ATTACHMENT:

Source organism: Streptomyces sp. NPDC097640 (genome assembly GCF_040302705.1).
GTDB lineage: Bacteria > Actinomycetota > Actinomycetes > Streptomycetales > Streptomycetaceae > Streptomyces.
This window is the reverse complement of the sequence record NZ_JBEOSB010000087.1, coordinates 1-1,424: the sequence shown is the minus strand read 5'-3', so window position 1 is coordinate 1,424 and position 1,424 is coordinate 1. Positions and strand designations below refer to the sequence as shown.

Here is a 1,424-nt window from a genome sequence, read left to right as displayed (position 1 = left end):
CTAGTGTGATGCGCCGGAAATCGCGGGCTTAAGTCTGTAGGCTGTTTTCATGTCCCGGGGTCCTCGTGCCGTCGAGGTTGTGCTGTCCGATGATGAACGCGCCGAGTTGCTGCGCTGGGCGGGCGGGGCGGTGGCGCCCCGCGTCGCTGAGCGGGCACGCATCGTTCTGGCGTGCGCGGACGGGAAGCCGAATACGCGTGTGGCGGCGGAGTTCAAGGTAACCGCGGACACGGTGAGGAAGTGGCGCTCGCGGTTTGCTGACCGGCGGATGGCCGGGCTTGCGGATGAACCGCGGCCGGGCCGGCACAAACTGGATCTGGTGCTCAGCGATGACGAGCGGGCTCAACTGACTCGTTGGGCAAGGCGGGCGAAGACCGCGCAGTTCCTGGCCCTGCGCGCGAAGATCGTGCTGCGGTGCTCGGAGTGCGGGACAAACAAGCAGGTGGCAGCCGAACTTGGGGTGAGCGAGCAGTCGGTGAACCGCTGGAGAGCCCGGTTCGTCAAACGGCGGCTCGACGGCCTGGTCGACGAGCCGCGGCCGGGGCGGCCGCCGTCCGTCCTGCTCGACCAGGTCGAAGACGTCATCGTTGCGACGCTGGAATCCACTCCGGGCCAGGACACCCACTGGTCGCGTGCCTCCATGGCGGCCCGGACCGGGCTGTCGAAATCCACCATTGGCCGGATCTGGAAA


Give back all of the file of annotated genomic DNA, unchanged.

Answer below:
Source organism: Streptomyces sp. NPDC097640 (genome assembly GCF_040302705.1).
GTDB lineage: Bacteria > Actinomycetota > Actinomycetes > Streptomycetales > Streptomycetaceae > Streptomyces.
This window is the reverse complement of the sequence record NZ_JBEOSB010000087.1, coordinates 1-1,424: the sequence shown is the minus strand read 5'-3', so window position 1 is coordinate 1,424 and position 1,424 is coordinate 1. Positions and strand designations below refer to the sequence as shown.

Here is a 1,424-nt window from a genome sequence, read left to right as displayed (position 1 = left end):
CTAGTGTGATGCGCCGGAAATCGCGGGCTTAAGTCTGTAGGCTGTTTTCATGTCCCGGGGTCCTCGTGCCGTCGAGGTTGTGCTGTCCGATGATGAACGCGCCGAGTTGCTGCGCTGGGCGGGCGGGGCGGTGGCGCCCCGCGTCGCTGAGCGGGCACGCATCGTTCTGGCGTGCGCGGACGGGAAGCCGAATACGCGTGTGGCGGCGGAGTTCAAGGTAACCGCGGACACGGTGAGGAAGTGGCGCTCGCGGTTTGCTGACCGGCGGATGGCCGGGCTTGCGGATGAACCGCGGCCGGGCCGGCACAAACTGGATCTGGTGCTCAGCGATGACGAGCGGGCTCAACTGACTCGTTGGGCAAGGCGGGCGAAGACCGCGCAGTTCCTGGCCCTGCGCGCGAAGATCGTGCTGCGGTGCTCGGAGTGCGGGACAAACAAGCAGGTGGCAGCCGAACTTGGGGTGAGCGAGCAGTCGGTGAACCGCTGGAGAGCCCGGTTCGTCAAACGGCGGCTCGACGGCCTGGTCGACGAGCCGCGGCCGGGGCGGCCGCCGTCCGTCCTGCTCGACCAGGTCGAAGACGTCATCGTTGCGACGCTGGAATCCACTCCGGGCCAGGACACCCACTGGTCGCGTGCCTCCATGGCGGCCCGGACCGGGCTGTCGAAATCCACCATTGGCCGGATCTGGAAA